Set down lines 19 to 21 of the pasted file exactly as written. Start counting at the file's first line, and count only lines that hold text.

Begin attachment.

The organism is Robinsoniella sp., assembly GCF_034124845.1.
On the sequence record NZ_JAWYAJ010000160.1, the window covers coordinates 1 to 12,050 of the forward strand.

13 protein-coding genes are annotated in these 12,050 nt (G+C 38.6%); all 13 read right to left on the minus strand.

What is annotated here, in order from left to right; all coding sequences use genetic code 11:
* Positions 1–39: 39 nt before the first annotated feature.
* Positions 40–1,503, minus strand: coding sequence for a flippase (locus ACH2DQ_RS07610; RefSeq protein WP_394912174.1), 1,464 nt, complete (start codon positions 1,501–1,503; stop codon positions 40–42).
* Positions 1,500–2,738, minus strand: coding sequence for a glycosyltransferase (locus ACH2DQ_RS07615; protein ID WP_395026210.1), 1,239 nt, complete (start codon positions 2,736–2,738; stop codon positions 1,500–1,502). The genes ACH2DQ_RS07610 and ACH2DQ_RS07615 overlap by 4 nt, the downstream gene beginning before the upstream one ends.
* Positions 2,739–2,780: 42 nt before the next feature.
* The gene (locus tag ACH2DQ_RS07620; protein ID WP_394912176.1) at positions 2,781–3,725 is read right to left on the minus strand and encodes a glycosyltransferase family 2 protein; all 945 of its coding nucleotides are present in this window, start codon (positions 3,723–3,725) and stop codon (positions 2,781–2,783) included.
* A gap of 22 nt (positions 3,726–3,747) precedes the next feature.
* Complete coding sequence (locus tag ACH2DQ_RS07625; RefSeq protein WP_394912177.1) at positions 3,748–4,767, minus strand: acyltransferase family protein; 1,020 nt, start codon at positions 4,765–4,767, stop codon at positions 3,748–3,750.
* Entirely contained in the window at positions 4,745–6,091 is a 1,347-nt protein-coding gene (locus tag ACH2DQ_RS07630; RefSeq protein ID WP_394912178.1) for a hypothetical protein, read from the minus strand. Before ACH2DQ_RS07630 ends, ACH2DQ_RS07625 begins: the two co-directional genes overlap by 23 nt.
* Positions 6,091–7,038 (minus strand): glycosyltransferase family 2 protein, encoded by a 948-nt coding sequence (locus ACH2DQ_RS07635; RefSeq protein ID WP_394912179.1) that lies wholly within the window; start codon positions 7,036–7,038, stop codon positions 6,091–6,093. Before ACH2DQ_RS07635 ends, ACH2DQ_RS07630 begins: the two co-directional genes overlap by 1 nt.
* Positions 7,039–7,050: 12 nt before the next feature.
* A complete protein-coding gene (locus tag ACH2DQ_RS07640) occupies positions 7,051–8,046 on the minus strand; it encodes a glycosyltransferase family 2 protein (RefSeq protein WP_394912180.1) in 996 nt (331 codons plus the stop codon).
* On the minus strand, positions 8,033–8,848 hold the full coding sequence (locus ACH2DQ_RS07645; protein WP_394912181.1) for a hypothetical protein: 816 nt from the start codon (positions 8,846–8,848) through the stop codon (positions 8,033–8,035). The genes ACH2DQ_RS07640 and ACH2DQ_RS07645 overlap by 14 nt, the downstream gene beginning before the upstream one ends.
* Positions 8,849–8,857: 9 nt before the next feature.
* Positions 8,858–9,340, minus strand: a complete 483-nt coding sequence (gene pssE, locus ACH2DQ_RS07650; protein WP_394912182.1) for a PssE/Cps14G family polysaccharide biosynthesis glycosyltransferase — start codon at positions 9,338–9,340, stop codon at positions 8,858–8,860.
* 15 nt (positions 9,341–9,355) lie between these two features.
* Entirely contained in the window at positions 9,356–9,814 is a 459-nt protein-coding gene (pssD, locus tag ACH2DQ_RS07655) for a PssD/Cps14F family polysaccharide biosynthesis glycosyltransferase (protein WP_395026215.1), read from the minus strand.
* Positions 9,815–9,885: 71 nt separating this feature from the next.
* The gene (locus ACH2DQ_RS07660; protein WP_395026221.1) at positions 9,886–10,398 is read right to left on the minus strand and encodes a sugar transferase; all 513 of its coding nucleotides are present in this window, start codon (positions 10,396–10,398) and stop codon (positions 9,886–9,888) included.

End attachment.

* 15 nt (positions 9,341–9,355) lie between these two features.
* Entirely contained in the window at positions 9,356–9,814 is a 459-nt protein-coding gene (pssD, locus tag ACH2DQ_RS07655) for a PssD/Cps14F family polysaccharide biosynthesis glycosyltransferase (protein WP_395026215.1), read from the minus strand.
* Positions 9,815–9,885: 71 nt separating this feature from the next.